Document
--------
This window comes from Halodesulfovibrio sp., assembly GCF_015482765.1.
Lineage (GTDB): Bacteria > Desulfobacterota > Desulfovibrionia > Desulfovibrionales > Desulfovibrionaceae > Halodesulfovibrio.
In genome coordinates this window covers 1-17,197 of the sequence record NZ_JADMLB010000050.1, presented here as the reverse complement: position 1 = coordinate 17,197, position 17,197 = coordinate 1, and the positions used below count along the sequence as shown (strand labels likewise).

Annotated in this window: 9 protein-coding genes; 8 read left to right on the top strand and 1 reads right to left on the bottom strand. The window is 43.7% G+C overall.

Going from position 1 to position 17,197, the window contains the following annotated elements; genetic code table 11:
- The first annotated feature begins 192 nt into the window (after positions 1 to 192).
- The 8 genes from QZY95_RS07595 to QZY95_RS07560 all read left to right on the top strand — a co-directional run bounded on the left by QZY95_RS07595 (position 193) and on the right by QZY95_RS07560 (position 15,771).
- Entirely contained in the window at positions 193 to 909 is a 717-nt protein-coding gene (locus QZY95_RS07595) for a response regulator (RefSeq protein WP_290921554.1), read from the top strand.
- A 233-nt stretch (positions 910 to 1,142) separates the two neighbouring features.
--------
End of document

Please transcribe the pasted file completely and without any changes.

This window comes from Halodesulfovibrio sp., assembly GCF_015482765.1.
Lineage (GTDB): Bacteria > Desulfobacterota > Desulfovibrionia > Desulfovibrionales > Desulfovibrionaceae > Halodesulfovibrio.
In genome coordinates this window covers 1-17,197 of the sequence record NZ_JADMLB010000050.1, presented here as the reverse complement: position 1 = coordinate 17,197, position 17,197 = coordinate 1, and the positions used below count along the sequence as shown (strand labels likewise).

Annotated in this window: 9 protein-coding genes; 8 read left to right on the top strand and 1 reads right to left on the bottom strand. The window is 43.7% G+C overall.

Going from position 1 to position 17,197, the window contains the following annotated elements; genetic code table 11:
- The first annotated feature begins 192 nt into the window (after positions 1 to 192).
- The 8 genes from QZY95_RS07595 to QZY95_RS07560 all read left to right on the top strand — a co-directional run bounded on the left by QZY95_RS07595 (position 193) and on the right by QZY95_RS07560 (position 15,771).
- Entirely contained in the window at positions 193 to 909 is a 717-nt protein-coding gene (locus QZY95_RS07595) for a response regulator (RefSeq protein WP_290921554.1), read from the top strand.
- A 233-nt stretch (positions 910 to 1,142) separates the two neighbouring features.